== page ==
Background Activated vascular cells produce submicron prothrombotic and proinflammatory microparticle vesicles. Atherosclerotic plaques contain high levels of microparticles. Plasma microparticle levels increase during acute coronary syndromes and the thrombotic consequences of plaque rupture likely involve macrophage-derived microparticles (MΦMPs). The activation pathways that promote MΦMP production remain poorly defined. This study tested the hypothesis that signals implicated in atherogenesis also stimulate MΦMP production. Methods and Results We stimulated human primary MΦs with proinflammatory cytokines and atherogenic lipids, and measured MΦMP production by flow cytometry. Oxidized low-density lipoprotein (oxLDL; 25 µg/mL) induced MΦMP production in a concentration-dependent manner (293% increase; <0.001), and these oxLDL MΦMP stimulatory effects were mediated by CD36. OxLDL stimulation increased MΦMP tissue factor content by 78% (<0.05), and oxLDL-induced MΦMP production correlated with activation of caspase 3/7 signaling pathways. Salvionolic acid B, a CD36 inhibitor and a CD36 inhibitor antibody reduced oxLDL-induced MΦMP by 67% and 60%, respectively. Caspase 3/7 inhibition reduced MΦMP release by 52% (<0.01) and caspase 3/7 activation increased MΦMP production by 208% (<0.01). Mevastatin pretreatment (10 µM) decreased oxLDL-induced caspase 3/7 activation and attenuated oxLDL-stimulated MΦMP production and tissue factor content by 60% (<0.01) and 43% (<0.05), respectively. Conclusions OxLDL induces the production of prothrombotic microparticles in macrophages. This process depends on caspases 3 and 7 and CD36 and is inhibited by mevastatin pretreatment. These findings link atherogenic signaling pathways, inflammation, and plaque thrombogenicity and identify a novel potential mechanism for antithrombotic effects of statins independent of LDL lowering.
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http://dx.doi.org/10.1161/JAHA.120.015878DOI Listing
http://www.ncbi.nlm.nih.gov/pmc/articles/PMC7792235PMC
August 2020

Postischemic Administration of IL-1α Neutralizing Antibody Reduces Brain Damage and Neurological Deficit in Experimental Stroke.

Circulation 2020 Jul 13;142(2):187-189. Epub 2020 Jul 13.

Center for Molecular Cardiology, University of Zürich, Schlieren, Switzerland (L.L, N.R.B., Y.M.P., L.S., A.A., J.H.B., T.F.L., G.G.C.).

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http://dx.doi.org/10.1161/CIRCULATIONAHA.120.046301DOI Listing
July 2020

Prospective Evaluation of Clinico-Pathological Predictors of Postoperative Atrial Fibrillation: An Ancillary Study From the OPERA Trial.

Circ Arrhythm Electrophysiol 2020 08 12;13(8):e008382. Epub 2020 Jul 12.

Brigham and Women's Hospital, Boston, MA (D.M.).

Background: Postoperative atrial fibrillation (POAF) occurs in 30% to 50% of patients undergoing cardiac surgery and is associated with increased morbidity and mortality. Prospective identification of structural/molecular changes in atrial myocardium that correlate with myocardial injury and precede and predict risk of POAF may identify new molecular pathways and targets for prevention of this common morbid complication.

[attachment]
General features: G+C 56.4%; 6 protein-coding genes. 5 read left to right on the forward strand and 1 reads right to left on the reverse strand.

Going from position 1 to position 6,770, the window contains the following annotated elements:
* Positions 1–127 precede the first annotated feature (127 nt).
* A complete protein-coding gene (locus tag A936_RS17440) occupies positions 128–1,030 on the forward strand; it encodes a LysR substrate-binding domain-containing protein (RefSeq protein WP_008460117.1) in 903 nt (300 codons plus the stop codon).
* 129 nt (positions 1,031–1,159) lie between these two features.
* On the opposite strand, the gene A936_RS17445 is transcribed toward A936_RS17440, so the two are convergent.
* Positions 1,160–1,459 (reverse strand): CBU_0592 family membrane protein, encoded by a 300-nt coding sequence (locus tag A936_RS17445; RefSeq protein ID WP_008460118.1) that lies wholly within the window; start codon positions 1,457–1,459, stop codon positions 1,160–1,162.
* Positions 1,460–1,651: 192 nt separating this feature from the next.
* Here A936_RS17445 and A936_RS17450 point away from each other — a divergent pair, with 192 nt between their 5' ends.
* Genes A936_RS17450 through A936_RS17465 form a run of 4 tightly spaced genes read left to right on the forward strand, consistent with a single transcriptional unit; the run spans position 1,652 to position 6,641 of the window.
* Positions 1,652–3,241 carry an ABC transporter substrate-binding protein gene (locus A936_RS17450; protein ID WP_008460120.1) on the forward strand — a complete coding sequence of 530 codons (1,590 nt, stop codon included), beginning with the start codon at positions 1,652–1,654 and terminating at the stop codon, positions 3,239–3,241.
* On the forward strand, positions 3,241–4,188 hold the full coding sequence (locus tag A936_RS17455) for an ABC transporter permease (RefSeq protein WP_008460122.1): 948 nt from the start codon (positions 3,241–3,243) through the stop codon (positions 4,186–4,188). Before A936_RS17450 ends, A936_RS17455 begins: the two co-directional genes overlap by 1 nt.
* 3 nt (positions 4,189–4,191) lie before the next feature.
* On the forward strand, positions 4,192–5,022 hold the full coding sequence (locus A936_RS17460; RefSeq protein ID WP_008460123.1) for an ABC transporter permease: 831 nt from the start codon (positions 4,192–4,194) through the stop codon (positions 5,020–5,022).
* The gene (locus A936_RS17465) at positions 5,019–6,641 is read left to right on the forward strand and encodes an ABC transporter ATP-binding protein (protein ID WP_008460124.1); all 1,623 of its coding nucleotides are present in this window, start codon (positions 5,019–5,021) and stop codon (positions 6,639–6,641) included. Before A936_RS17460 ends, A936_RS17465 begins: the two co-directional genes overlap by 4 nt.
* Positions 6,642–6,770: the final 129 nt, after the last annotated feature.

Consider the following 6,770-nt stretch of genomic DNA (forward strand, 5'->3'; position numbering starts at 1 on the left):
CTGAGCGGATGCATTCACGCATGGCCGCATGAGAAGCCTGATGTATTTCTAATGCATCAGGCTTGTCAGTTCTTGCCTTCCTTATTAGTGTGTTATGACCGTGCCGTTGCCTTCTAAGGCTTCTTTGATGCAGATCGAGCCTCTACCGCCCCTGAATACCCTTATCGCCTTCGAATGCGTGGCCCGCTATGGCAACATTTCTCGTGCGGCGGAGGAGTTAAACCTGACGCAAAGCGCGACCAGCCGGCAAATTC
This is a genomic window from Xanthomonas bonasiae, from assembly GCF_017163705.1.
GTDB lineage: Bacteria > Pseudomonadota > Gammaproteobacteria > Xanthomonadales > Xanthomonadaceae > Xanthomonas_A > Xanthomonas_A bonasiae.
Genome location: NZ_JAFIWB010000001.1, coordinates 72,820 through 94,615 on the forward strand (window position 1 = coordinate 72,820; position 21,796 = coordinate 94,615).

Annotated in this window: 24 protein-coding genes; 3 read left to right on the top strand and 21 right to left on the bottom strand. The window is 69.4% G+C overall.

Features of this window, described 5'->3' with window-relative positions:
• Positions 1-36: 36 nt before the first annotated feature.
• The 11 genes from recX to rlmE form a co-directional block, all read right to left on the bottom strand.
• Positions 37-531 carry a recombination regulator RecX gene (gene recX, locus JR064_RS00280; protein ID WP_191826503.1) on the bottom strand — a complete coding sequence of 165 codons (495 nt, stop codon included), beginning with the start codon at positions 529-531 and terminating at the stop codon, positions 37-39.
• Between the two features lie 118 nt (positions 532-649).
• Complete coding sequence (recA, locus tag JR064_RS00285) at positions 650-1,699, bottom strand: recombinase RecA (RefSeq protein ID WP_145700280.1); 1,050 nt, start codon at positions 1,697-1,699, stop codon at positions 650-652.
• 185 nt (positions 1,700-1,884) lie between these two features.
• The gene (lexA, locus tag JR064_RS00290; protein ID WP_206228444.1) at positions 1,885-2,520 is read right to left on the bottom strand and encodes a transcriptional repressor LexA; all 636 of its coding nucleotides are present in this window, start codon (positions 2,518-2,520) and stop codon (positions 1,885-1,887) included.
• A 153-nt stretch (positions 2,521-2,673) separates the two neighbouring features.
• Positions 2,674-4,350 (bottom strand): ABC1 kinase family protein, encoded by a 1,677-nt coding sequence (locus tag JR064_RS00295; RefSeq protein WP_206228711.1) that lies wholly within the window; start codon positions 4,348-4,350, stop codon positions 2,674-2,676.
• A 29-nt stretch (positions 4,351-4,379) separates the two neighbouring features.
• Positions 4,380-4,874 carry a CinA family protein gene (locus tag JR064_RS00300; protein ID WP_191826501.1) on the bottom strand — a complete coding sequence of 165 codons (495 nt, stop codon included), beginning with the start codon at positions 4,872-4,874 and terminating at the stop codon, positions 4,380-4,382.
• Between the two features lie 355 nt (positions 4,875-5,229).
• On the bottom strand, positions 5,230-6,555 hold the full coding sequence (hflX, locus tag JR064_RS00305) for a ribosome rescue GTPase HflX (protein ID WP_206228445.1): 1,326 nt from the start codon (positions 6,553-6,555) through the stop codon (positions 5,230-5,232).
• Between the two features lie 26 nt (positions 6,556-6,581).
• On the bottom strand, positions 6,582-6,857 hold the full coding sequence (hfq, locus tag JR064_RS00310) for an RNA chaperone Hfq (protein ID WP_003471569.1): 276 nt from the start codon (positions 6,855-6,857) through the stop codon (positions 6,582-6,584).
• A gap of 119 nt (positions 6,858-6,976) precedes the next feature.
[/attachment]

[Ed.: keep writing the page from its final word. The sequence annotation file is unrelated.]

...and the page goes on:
Methods: Right atrial appendage samples were prospectively collected during cardiac surgery from 239 patients enrolled in the OPERA trial (Omega-3 Fatty Acids for Prevention of Post-Operative Atrial Fibrillation), fixed in 10% buffered formalin, and embedded in paraffin for histology. We assessed general tissue morphology, cardiomyocyte diameters, myocytolysis (perinuclear myofibril loss), accumulation of perinuclear glycogen, interstitial fibrosis, and myocardial gap junction distribution. We also assayed NT-proBNP (N-terminal pro-B-type natriuretic peptide), hs-cTnT, CRP (C-reactive protein), and circulating oxidative stress biomarkers (F2-isoprostanes, F3-isoprostanes, isofurans) in plasma collected before, during, and 48 hours after surgery. POAF was defined as occurrence of postcardiac surgery atrial fibrillation or flutter of at least 30 seconds duration confirmed by rhythm strip or 12-lead ECG. The follow-up period for all arrhythmias was from surgery until hospital discharge or postoperative day 10.

Results: Thirty-five percent of patients experienced POAF. Compared with the non-POAF group, they were slightly older and more likely to have chronic obstructive pulmonary disease or heart failure. They also had a higher European System for Cardiac Operative Risk Evaluation and more often underwent valve surgery. No differences in left atrial size were observed between patients with POAF and patients without POAF. The extent of atrial interstitial fibrosis, cardiomyocyte myocytolysis, cardiomyocyte diameter, glycogen score or Cx43 distribution at the time of surgery was not significantly associated with incidence of POAF. None of these histopathologic abnormalities were correlated with levels of NT-proBNP, hs-cTnT, CRP, or oxidative stress biomarkers.

Conclusions: In sinus rhythm patients undergoing cardiac surgery, histopathologic changes in the right atrial appendage do not predict POAF. They also do not correlate with biomarkers of cardiac function, inflammation, and oxidative stress. Graphic Abstract: A graphic abstract is available for this article.
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http://dx.doi.org/10.1161/CIRCEP.120.008382DOI Listing
http://www.ncbi.nlm.nih.gov/pmc/articles/PMC7457312PMC
August 2020